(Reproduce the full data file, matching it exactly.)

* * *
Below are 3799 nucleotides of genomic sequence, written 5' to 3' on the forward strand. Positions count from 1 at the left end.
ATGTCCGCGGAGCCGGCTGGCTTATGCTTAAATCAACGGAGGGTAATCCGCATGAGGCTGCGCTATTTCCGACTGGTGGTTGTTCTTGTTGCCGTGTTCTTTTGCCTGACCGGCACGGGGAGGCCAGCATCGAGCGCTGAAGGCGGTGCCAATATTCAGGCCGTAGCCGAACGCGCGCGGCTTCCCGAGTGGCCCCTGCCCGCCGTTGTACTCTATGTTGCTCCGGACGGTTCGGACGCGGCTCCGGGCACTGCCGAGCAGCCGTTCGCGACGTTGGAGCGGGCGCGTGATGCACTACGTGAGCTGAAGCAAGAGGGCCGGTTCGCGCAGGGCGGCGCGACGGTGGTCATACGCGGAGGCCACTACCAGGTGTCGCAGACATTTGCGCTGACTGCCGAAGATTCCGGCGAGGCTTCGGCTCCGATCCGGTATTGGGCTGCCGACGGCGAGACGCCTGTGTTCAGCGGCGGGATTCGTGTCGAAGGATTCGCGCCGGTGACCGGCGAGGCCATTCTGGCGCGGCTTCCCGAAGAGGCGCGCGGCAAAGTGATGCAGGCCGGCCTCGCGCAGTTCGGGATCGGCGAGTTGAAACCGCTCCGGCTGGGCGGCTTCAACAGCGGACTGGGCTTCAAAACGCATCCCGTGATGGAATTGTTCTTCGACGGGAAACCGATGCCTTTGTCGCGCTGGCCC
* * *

Below are 3799 nucleotides of genomic sequence, written 5' to 3' on the forward strand. Positions count from 1 at the left end.
ATGTCCGCGGAGCCGGCTGGCTTATGCTTAAATCAACGGAGGGTAATCCGCATGAGGCTGCGCTATTTCCGACTGGTGGTTGTTCTTGTTGCCGTGTTCTTTTGCCTGACCGGCACGGGGAGGCCAGCATCGAGCGCTGAAGGCGGTGCCAATATTCAGGCCGTAGCCGAACGCGCGCGGCTTCCCGAGTGGCCCCTGCCCGCCGTTGTACTCTATGTTGCTCCGGACGGTTCGGACGCGGCTCCGGGCACTGCCGAGCAGCCGTTCGCGACGTTGGAGCGGGCGCGTGATGCACTACGTGAGCTGAAGCAAGAGGGCCGGTTCGCGCAGGGCGGCGCGACGGTGGTCATACGCGGAGGCCACTACCAGGTGTCGCAGACATTTGCGCTGACTGCCGAAGATTCCGGCGAGGCTTCGGCTCCGATCCGGTATTGGGCTGCCGACGGCGAGACGCCTGTGTTCAGCGGCGGGATTCGTGTCGAAGGATTCGCGCCGGTGACCGGCGAGGCCATTCTGGCGCGGCTTCCCGAAGAGGCGCGCGGCAAAGTGATGCAGGCCGGCCTCGCGCAGTTCGGGATCGGCGAGTTGAAACCGCTCCGGCTGGGCGGCTTCAACAGCGGACTGGGCTTCAAAACGCATCCCGTGATGGAATTGTTCTTCGACGGGAAACCGATGCCTTTGTCGCGCTGGCCC